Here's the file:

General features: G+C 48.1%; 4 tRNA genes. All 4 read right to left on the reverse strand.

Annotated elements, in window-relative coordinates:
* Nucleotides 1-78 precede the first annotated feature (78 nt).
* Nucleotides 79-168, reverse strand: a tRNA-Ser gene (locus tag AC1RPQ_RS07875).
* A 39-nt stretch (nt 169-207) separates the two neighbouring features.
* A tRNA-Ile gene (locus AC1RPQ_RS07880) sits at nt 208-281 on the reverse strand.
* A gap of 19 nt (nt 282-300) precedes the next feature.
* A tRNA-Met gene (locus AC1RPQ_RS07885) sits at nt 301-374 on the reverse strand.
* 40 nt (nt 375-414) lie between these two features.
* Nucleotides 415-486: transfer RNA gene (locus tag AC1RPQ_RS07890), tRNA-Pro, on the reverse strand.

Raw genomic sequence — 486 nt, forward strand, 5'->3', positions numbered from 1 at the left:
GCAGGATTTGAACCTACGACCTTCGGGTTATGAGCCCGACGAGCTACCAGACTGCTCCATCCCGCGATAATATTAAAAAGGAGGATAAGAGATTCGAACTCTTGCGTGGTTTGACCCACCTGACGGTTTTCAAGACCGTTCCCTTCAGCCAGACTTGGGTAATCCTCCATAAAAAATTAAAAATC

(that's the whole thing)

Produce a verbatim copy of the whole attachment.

General features: G+C 48.1%; 4 tRNA genes. All 4 read right to left on the reverse strand.

Annotated elements, in window-relative coordinates:
* Nucleotides 1-78 precede the first annotated feature (78 nt).
* Nucleotides 79-168, reverse strand: a tRNA-Ser gene (locus tag AC1RPQ_RS07875).
* A 39-nt stretch (nt 169-207) separates the two neighbouring features.
* A tRNA-Ile gene (locus AC1RPQ_RS07880) sits at nt 208-281 on the reverse strand.
* A gap of 19 nt (nt 282-300) precedes the next feature.
* A tRNA-Met gene (locus AC1RPQ_RS07885) sits at nt 301-374 on the reverse strand.
* 40 nt (nt 375-414) lie between these two features.
* Nucleotides 415-486: transfer RNA gene (locus tag AC1RPQ_RS07890), tRNA-Pro, on the reverse strand.

Raw genomic sequence — 486 nt, forward strand, 5'->3', positions numbered from 1 at the left:
GCAGGATTTGAACCTACGACCTTCGGGTTATGAGCCCGACGAGCTACCAGACTGCTCCATCCCGCGATAATATTAAAAAGGAGGATAAGAGATTCGAACTCTTGCGTGGTTTGACCCACCTGACGGTTTTCAAGACCGTTCCCTTCAGCCAGACTTGGGTAATCCTCCATAAAAAATTAAAAATC